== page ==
So, if you want a whole lot of fun for next to nothing when it comes to money, there is no other movement I would recommend before the Vostok 24XX movements, and the 2409 is a great starting point if you have a desire to begin tinkering with watches. Be warned though; tinkering may take over a substantial chunk of your life!
Hello dear watchmakers!
I am now working on a SU movement, Slava 2427. It is a manual-wind movement with day-date complication
I am trying to assemble the watch back together after service but I am stuck on the day disc.
The day disc is fitted OK in my view, teeth underneath the disc interacts with the click and the disc advances naturally as other motion works move clockwise.
However, the problem is that the days written on the disc are not in the right position and do not fit inside the day window of the dial.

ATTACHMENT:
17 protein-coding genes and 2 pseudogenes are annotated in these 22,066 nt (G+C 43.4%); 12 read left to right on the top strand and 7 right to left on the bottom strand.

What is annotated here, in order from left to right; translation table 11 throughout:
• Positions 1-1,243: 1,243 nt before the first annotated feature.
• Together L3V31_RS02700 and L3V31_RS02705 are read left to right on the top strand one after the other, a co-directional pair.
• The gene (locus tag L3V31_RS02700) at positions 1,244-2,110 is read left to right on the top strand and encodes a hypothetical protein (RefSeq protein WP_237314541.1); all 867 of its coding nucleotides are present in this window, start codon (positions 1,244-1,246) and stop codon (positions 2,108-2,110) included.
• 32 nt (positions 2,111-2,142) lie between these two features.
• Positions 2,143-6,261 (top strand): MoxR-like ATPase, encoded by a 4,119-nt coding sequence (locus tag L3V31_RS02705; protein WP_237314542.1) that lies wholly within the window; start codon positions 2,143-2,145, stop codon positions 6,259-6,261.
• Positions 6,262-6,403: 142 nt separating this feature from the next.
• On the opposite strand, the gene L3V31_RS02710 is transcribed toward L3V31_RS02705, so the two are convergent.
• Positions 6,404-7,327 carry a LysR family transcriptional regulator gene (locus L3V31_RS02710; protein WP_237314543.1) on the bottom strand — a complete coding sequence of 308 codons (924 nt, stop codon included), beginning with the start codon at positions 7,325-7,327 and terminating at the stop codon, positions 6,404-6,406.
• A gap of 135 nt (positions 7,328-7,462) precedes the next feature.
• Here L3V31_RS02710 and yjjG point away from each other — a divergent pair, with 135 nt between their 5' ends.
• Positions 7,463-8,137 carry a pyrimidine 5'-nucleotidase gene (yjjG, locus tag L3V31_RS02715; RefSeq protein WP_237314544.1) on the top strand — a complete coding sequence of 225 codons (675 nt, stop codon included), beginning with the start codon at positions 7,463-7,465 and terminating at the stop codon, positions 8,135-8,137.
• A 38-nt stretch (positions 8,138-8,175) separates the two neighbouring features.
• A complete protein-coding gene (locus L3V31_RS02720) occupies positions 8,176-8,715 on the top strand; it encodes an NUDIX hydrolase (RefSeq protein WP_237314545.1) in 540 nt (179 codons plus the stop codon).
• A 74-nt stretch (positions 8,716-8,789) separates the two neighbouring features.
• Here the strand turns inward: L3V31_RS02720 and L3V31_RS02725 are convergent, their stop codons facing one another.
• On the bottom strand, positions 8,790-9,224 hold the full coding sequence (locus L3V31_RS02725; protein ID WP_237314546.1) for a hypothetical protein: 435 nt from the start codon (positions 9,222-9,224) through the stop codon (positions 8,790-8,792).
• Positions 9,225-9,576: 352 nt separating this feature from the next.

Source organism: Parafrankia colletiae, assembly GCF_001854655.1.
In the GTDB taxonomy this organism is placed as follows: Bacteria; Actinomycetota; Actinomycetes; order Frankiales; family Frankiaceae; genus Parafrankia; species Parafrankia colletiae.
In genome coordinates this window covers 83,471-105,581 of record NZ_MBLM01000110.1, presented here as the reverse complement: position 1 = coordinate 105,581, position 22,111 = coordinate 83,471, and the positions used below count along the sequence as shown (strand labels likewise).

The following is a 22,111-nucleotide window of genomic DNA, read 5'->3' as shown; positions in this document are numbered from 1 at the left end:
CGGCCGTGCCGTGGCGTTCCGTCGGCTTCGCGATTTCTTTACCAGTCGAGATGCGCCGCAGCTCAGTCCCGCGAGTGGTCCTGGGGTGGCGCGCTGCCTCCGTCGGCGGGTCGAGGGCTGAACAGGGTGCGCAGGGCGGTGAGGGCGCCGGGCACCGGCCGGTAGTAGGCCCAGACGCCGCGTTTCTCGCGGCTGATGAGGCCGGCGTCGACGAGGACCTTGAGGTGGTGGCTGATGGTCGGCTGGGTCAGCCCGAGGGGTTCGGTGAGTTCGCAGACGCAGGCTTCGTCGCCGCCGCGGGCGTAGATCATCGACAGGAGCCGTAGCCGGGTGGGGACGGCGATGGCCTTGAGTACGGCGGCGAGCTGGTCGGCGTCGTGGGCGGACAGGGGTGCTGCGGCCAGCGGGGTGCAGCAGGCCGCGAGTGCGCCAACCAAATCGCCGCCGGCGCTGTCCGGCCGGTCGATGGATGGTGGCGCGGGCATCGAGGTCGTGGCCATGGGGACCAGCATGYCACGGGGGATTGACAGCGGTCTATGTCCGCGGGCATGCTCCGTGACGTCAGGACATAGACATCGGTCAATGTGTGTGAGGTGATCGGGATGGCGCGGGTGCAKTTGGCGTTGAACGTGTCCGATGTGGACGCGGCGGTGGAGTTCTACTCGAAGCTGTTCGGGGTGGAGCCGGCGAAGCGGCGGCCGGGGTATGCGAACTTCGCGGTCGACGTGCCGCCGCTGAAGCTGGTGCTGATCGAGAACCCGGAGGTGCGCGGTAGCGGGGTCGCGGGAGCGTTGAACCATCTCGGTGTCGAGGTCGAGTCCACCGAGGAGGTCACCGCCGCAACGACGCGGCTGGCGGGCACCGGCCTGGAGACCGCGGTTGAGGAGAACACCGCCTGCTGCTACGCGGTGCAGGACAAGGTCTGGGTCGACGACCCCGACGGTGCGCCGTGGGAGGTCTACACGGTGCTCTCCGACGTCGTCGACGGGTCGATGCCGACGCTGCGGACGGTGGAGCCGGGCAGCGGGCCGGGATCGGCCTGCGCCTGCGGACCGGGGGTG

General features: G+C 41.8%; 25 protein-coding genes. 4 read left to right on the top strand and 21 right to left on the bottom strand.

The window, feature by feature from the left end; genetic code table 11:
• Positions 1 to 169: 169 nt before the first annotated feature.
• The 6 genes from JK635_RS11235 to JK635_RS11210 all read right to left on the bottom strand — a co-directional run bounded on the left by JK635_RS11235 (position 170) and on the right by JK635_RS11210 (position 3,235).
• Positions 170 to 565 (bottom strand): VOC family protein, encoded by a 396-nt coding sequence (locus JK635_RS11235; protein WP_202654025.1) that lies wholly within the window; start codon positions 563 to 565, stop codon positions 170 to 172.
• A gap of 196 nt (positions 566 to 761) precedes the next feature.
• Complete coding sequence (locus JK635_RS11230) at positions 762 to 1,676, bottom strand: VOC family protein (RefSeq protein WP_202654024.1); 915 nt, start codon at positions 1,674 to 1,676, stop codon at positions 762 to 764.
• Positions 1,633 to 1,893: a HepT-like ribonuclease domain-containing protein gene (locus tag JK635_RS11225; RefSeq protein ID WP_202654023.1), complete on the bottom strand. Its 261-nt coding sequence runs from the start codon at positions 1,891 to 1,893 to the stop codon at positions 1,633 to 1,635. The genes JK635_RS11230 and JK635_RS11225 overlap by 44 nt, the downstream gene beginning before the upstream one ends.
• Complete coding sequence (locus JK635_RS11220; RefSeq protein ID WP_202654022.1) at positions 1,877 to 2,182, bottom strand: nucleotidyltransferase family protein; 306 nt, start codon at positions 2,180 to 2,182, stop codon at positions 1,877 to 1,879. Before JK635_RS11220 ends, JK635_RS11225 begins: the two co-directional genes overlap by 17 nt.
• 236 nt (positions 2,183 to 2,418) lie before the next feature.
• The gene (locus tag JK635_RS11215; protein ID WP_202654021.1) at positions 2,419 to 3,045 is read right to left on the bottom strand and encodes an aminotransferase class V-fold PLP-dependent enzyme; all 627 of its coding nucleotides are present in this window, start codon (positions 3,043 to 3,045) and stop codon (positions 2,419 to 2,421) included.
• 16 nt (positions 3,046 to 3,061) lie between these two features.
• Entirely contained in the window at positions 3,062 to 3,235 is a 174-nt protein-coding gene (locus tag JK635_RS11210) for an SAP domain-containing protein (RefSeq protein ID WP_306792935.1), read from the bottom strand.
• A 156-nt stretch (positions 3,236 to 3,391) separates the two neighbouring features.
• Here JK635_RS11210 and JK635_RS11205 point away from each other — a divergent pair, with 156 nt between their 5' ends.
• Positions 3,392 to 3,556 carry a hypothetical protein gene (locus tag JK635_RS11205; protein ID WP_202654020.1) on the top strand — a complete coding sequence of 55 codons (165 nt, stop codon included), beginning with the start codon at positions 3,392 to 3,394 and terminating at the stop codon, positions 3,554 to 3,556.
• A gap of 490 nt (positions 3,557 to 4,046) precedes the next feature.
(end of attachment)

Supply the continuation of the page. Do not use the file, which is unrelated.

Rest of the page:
What could I have done wrong??
Good evening everyone. I am new to this forum and i can see we have some outstanding experts on the site.
brand new to watch repair and looking to get some advice. I purchased an Omega seamaster quarts 1342 watch (not currently working and not tested) as it was a bargain and understand that 329 is the equivalent of the original mercury battery used when the watch was manufactured?
I am hoping the battery change will mean it is functional but in the event it does not work, how easy/costly is it to repair. (I’ve heard parts can turn this bargain into a money pit)
would anyone in this community willing to have a go at fixing it after i try battery change?
paid service of course.
any help advice would be much appreciated
Hello.I have been working on a vintage movement. It is German movement, PUW 1561.